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Vulnerabilities put 900 million Android devices at risk – how to see if yours is one of them

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Alarming vulnerabilities in Qualcomm’s chipset for Android devices have been discovered putting 900 million users worldwide at risk – including more than 10 million Australians.

There are four vulnerabilities which would allow hackers to take control of Android devices and also access personal data as well.

Dubbed QuadRooter, the threat was revealed at the Def Con security conference in Las Vegas and can potentially affect Android smartphones manufactured by some of the biggest companies including Samsung, HTC, LG, Sony and Motorola.

Some of the latest Android devices running the Qualcomm chipsets in question include:

* Samsung Galaxy S7 and S7 Edge

* Google Nexus 5X, 6 and 6P

* HTC One M9 and HTC 10

* LG G4, G5, and V10

* Motorola Moto X

* Sony Xperia Z Ultra

The bad news for Android users is that there won’t be a security release until September but it is possible manufacturers may roll out this update to their devices earlier.

So what can you do?

CheckPoint, a mobile threat research team, has created a QuadRooter Scanner that allows users to analyse their Android smartphones so see if it is vulnerable to this threat. You can download it here.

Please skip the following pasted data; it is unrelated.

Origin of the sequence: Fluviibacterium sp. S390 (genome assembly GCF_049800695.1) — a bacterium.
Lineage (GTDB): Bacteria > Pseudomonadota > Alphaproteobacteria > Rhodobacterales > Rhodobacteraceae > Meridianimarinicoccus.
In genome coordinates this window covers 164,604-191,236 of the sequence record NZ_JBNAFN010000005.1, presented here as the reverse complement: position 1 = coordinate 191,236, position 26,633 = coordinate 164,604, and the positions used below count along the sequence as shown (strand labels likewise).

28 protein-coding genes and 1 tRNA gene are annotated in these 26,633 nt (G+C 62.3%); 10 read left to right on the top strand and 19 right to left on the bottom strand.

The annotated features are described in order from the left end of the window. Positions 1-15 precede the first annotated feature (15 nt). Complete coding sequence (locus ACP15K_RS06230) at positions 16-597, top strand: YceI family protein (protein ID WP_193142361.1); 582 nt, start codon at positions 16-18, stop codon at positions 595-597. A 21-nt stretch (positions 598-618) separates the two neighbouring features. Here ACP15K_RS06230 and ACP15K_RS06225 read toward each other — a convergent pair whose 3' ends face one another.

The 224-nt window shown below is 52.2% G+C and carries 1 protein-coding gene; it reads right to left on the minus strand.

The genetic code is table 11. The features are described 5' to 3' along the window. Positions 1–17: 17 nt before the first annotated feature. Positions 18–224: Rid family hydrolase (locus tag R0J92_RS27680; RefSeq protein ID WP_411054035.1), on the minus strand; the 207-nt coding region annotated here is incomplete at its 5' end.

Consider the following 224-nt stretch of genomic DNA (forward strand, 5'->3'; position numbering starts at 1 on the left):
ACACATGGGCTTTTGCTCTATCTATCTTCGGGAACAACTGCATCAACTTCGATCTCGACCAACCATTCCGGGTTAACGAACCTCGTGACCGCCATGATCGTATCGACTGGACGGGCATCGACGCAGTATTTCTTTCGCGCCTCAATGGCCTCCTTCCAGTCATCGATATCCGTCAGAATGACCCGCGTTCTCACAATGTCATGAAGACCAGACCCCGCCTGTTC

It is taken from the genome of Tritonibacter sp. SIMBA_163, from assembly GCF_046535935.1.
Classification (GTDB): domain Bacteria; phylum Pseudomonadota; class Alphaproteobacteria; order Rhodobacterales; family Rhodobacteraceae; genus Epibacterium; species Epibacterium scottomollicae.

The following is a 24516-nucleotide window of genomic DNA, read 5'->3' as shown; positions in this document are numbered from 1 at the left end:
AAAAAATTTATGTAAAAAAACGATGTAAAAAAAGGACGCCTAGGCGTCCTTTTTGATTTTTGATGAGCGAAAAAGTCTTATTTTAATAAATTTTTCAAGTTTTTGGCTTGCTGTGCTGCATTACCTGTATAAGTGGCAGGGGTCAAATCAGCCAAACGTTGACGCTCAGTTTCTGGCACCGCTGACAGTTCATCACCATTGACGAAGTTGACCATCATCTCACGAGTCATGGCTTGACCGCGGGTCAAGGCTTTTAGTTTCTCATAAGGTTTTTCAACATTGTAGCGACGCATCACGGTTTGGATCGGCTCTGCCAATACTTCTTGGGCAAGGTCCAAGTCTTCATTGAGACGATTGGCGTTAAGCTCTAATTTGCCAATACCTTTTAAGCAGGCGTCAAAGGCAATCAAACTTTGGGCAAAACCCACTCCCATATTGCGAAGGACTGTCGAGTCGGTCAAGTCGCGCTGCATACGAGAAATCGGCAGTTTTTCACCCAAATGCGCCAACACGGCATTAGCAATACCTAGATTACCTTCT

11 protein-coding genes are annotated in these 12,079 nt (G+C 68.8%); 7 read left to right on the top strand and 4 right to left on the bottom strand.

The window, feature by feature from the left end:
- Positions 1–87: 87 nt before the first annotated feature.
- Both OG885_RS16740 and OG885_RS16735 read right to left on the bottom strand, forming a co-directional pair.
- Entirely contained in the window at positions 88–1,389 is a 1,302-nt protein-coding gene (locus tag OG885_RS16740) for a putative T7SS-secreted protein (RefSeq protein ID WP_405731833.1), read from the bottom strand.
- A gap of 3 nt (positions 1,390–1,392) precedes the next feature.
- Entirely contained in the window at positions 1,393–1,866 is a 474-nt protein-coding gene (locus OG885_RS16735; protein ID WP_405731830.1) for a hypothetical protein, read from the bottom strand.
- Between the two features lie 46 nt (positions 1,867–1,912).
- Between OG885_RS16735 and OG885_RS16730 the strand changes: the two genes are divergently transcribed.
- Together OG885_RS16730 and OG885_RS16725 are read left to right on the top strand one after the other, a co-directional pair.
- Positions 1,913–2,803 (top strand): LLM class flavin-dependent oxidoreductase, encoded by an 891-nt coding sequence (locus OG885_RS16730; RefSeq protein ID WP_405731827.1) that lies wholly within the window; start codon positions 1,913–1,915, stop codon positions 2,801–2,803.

Here are some other tips from CheckPoint:

* Download and install the latest Android updates as soon as they become available. These include important security updates that help keep your device and data protected.

* Avoid side-loading Android apps (.APK files) or downloading apps from third-party sources. Instead, practice good app hygiene by downloading apps only from Google Play.

* Read permission requests when installing any apps carefully. Be wary of apps that ask for permissions that seem unusual or unnecessary or that use large amounts of data or battery life.

* Use known, trusted wi-fi networks or while traveling use only those that you can verify are provided by a trustworthy source.

“Dealing with Android vulnerabilities is particularly challenging with many device models, operating systems, and unique software mods in the market today,” said Philip Dimitriu Systems Engineering Director, A/NZ for Check Point.

The earlier these are born in the supply chain, the more difficult they are to fix.”